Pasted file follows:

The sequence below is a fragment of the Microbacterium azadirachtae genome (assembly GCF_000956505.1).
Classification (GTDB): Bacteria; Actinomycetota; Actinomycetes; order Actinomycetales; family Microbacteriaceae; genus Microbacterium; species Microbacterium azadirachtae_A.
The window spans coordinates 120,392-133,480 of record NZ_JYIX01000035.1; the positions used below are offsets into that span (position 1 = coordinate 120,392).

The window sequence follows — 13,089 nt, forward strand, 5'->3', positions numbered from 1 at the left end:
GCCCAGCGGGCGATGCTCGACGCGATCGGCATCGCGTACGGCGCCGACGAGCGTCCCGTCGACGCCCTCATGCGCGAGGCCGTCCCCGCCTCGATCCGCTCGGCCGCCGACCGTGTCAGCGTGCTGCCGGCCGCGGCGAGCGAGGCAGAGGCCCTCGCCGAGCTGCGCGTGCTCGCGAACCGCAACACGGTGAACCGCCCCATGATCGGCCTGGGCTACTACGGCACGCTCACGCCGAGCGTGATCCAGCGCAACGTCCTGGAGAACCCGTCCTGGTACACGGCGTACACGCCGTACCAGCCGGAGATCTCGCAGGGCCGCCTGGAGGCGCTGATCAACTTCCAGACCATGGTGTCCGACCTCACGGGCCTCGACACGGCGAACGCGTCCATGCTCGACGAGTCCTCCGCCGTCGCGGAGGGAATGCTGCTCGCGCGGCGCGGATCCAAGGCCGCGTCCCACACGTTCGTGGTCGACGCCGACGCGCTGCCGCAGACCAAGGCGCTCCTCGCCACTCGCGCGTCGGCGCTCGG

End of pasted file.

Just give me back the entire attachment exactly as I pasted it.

The sequence below is a fragment of the Microbacterium azadirachtae genome (assembly GCF_000956505.1).
Classification (GTDB): Bacteria; Actinomycetota; Actinomycetes; order Actinomycetales; family Microbacteriaceae; genus Microbacterium; species Microbacterium azadirachtae_A.
The window spans coordinates 120,392-133,480 of record NZ_JYIX01000035.1; the positions used below are offsets into that span (position 1 = coordinate 120,392).

The window sequence follows — 13,089 nt, forward strand, 5'->3', positions numbered from 1 at the left end:
GCCCAGCGGGCGATGCTCGACGCGATCGGCATCGCGTACGGCGCCGACGAGCGTCCCGTCGACGCCCTCATGCGCGAGGCCGTCCCCGCCTCGATCCGCTCGGCCGCCGACCGTGTCAGCGTGCTGCCGGCCGCGGCGAGCGAGGCAGAGGCCCTCGCCGAGCTGCGCGTGCTCGCGAACCGCAACACGGTGAACCGCCCCATGATCGGCCTGGGCTACTACGGCACGCTCACGCCGAGCGTGATCCAGCGCAACGTCCTGGAGAACCCGTCCTGGTACACGGCGTACACGCCGTACCAGCCGGAGATCTCGCAGGGCCGCCTGGAGGCGCTGATCAACTTCCAGACCATGGTGTCCGACCTCACGGGCCTCGACACGGCGAACGCGTCCATGCTCGACGAGTCCTCCGCCGTCGCGGAGGGAATGCTGCTCGCGCGGCGCGGATCCAAGGCCGCGTCCCACACGTTCGTGGTCGACGCCGACGCGCTGCCGCAGACCAAGGCGCTCCTCGCCACTCGCGCGTCGGCGCTCGG